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Old Feb 05, 2013, 05:36 AM
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Joined Jan 2013
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Jumping in with both feet

What do you wish you had known before you started building/flying?

After seeing a few multi-rotor videos, I made a decision to get into this thing full bore.

A bit of background: I work in TV and film, and looking forward I can't see a future where multirotors don't play an integral roll in production. Lets hope all outstanding issues and legal gray areas are resolved.

I also have always held a toe in RC. As a kid I read every magazine I could get my hands on, flew a glider, had a few cracks at helis. Never really got too into it, since I was dead broke, and the only thing that hasn't changed is the price tag.

After a formal introduction to multirotors and a solid 36 hours of cramming with little sleep, I failed to resist the urge to get one, and at the same time made the possibly bad idea of going big out of the gate.

On the way I have the cinestar-8 clone frame, Aeolian C3530 motors, 7x4 props, radios, 4400mAh 4S lipo (which I plan to fly two in parallel), hoverfly sport FC and a few radios (among other accessories)

I hope to one day fly my Blackmagic (1.5kG + lens), but will start with my t3i as an expendable camera (.5kG). I also at some point will upgrade to a cinestar gimbal and a gimbal stabilizer.

There are two big moments coming up before that day however: building the multirotor and learning to fly it. And so, within this thread I will post updates on how it's going.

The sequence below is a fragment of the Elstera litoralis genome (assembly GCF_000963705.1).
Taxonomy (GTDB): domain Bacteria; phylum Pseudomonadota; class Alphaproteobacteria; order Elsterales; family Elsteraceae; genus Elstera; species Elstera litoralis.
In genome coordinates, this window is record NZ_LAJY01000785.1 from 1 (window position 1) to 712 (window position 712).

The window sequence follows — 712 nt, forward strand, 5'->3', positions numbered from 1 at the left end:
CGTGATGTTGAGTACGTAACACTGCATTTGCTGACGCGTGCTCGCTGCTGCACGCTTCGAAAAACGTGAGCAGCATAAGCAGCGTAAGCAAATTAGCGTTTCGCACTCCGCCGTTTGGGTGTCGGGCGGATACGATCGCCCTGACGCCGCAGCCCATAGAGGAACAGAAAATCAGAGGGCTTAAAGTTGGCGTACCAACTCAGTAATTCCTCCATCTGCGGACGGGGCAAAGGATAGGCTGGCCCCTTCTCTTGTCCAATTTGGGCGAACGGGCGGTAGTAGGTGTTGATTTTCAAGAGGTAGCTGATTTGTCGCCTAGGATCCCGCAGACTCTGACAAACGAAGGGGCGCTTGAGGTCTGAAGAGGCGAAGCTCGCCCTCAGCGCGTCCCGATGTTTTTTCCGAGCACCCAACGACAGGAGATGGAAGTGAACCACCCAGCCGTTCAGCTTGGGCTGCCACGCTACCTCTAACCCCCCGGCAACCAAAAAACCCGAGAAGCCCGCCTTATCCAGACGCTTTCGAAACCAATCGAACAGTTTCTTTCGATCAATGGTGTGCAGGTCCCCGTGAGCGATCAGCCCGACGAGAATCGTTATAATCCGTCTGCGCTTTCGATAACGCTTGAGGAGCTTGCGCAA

My question on building is a simple one. Balance. I know from steadicams that balance (and even dynamic balance) is critically important, and I can imagine this is even more critical on a platform that has 8 rotating gyroscopic forces and computerized auto level, where imbalance might be hidden as added stress on props and bearings.

When building how should I maintain balance, and what techniques work? I have found how to balance a motor, I know how to balance a prop, but overall balance I would think is key. should I build frame, balance, add esc, balance, add controls, balance, or is just an overall balance perfect? Good enough in this case is not good enough, perfection will have to do. Any tips would be very welcome.

The second part is flying. I see the device no differently than any other camera platform, where precision and momentum is paramount, specifically like a steadicam, where the inputs one puts on the gimbal are so minute that careful attention must be paid. That is how I intend to fly, but without practice I am not sure how well that mindset will translate. Are there any good way to train yourself to fly a platform in a precise manner? any online tutorials or practices I can do to build up platform pilot skills?